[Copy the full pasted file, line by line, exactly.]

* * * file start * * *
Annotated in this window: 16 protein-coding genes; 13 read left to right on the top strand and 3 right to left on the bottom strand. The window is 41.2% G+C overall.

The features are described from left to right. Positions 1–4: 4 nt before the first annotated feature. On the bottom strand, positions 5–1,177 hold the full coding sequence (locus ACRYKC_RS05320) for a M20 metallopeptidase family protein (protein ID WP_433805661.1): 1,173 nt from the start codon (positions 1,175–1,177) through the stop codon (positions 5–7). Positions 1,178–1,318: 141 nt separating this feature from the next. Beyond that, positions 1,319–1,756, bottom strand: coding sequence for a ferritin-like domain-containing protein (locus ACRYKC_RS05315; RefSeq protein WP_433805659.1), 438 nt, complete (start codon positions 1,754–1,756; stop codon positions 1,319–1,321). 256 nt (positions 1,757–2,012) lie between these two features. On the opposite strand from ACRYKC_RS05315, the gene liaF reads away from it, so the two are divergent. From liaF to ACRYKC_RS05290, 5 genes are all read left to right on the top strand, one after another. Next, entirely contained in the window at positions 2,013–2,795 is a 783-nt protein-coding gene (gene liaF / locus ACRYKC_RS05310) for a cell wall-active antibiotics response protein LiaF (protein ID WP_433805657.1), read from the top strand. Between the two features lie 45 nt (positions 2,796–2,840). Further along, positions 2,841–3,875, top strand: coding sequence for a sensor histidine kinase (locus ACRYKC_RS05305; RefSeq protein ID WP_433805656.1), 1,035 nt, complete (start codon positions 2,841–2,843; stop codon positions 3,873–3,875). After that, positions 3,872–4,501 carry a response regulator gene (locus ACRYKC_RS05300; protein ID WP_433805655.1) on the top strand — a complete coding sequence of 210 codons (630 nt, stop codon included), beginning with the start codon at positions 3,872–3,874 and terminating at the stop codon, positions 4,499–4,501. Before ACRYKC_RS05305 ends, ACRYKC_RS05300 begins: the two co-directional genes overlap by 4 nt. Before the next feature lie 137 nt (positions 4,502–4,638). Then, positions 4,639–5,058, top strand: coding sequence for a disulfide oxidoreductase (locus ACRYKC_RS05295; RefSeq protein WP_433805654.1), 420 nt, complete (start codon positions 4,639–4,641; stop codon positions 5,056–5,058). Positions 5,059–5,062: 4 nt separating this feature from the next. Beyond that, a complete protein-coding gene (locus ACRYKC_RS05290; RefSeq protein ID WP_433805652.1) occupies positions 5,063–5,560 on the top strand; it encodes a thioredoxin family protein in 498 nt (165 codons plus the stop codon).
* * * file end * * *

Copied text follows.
Annotated in this window: 16 protein-coding genes; 13 read left to right on the top strand and 3 right to left on the bottom strand. The window is 41.2% G+C overall.

The features are described from left to right. Positions 1–4: 4 nt before the first annotated feature. On the bottom strand, positions 5–1,177 hold the full coding sequence (locus ACRYKC_RS05320) for a M20 metallopeptidase family protein (protein ID WP_433805661.1): 1,173 nt from the start codon (positions 1,175–1,177) through the stop codon (positions 5–7). Positions 1,178–1,318: 141 nt separating this feature from the next. Beyond that, positions 1,319–1,756, bottom strand: coding sequence for a ferritin-like domain-containing protein (locus ACRYKC_RS05315; RefSeq protein WP_433805659.1), 438 nt, complete (start codon positions 1,754–1,756; stop codon positions 1,319–1,321). 256 nt (positions 1,757–2,012) lie between these two features. On the opposite strand from ACRYKC_RS05315, the gene liaF reads away from it, so the two are divergent. From liaF to ACRYKC_RS05290, 5 genes are all read left to right on the top strand, one after another. Next, entirely contained in the window at positions 2,013–2,795 is a 783-nt protein-coding gene (gene liaF / locus ACRYKC_RS05310) for a cell wall-active antibiotics response protein LiaF (protein ID WP_433805657.1), read from the top strand. Between the two features lie 45 nt (positions 2,796–2,840). Further along, positions 2,841–3,875, top strand: coding sequence for a sensor histidine kinase (locus ACRYKC_RS05305; RefSeq protein ID WP_433805656.1), 1,035 nt, complete (start codon positions 2,841–2,843; stop codon positions 3,873–3,875). After that, positions 3,872–4,501 carry a response regulator gene (locus ACRYKC_RS05300; protein ID WP_433805655.1) on the top strand — a complete coding sequence of 210 codons (630 nt, stop codon included), beginning with the start codon at positions 3,872–3,874 and terminating at the stop codon, positions 4,499–4,501. Before ACRYKC_RS05305 ends, ACRYKC_RS05300 begins: the two co-directional genes overlap by 4 nt. Before the next feature lie 137 nt (positions 4,502–4,638). Then, positions 4,639–5,058, top strand: coding sequence for a disulfide oxidoreductase (locus ACRYKC_RS05295; RefSeq protein WP_433805654.1), 420 nt, complete (start codon positions 4,639–4,641; stop codon positions 5,056–5,058). Positions 5,059–5,062: 4 nt separating this feature from the next. Beyond that, a complete protein-coding gene (locus ACRYKC_RS05290; RefSeq protein ID WP_433805652.1) occupies positions 5,063–5,560 on the top strand; it encodes a thioredoxin family protein in 498 nt (165 codons plus the stop codon).